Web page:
It was a clear spring day in 1937 when Amelia Earhart, ready to make history by flying around the world, brought her personal photographer to document the journey's beginning.
Al Bresnik took dozens of still photos, including a few that have likely been seen by millions. His brother John, who tagged along, made a very dark, grainy three minute home movie almost nobody saw - until now.
The film, 'Amelia Earhart's Last Photo Shoot,' is being released this month by The Paragon Agency publishing house, along with an 80-page book of the same name that documents a journey that ended tragically short of the finish line when Earhart's plane vanished somewhere over the Pacific Ocean.
Paragon publisher Doug Westfall said he eventually plans to donate the fragile original given to him by John Bresnik's son to an archive or museum.
The first woman to fly solo across the Atlantic, Earhart was one of the most famous celebrities of her time.
This appears to be the final film heralding her departure from California on the first leg on what would be her final flight.
Earhart and her co-pilot Fred Noonan were about two-thirds through their journey when they left New Guinea on July 2 for Howell Island, a tiny speck of land in the Pacific, midway between Australia and Hawaii.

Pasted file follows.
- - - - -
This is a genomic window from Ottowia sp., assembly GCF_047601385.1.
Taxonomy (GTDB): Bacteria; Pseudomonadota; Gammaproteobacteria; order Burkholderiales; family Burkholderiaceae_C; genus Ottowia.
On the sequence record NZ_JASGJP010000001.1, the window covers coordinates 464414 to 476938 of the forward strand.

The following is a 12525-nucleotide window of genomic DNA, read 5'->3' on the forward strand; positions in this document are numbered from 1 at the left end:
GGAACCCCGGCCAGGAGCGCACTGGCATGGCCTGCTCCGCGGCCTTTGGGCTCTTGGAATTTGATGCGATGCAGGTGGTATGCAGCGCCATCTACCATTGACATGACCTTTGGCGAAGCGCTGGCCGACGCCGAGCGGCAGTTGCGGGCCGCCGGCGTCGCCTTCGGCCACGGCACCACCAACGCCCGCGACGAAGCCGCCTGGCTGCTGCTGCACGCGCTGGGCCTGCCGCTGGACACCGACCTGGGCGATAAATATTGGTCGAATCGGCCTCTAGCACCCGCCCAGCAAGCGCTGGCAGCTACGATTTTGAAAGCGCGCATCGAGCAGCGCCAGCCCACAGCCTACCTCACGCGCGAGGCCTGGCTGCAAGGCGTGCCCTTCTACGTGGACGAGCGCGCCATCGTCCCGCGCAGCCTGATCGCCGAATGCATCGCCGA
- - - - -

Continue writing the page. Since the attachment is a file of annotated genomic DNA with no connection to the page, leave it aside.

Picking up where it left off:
In one of her last radio transmissions, she said she thought they were near but couldn't see the island and were low on fuel. The exact whereabouts of her plane has remained a mystery ever since.
The film looks authentic, according to Richard Gillespie, executive director of a team that has hunted for Earhart's remains and wreck for decades, the International Group For Historic Aircraft Recovery (Tigher).
Tigher, however, disputes the dating of the film, saying that the lack of repair plating on the plane proves the film was taken in March, before Earhart's abortive first flight rather than in May before her second flight.
Tigher recently claimed to have found evidence of a wreckage on the tiny, uninhabited Pacific atoll of Nikumaroro.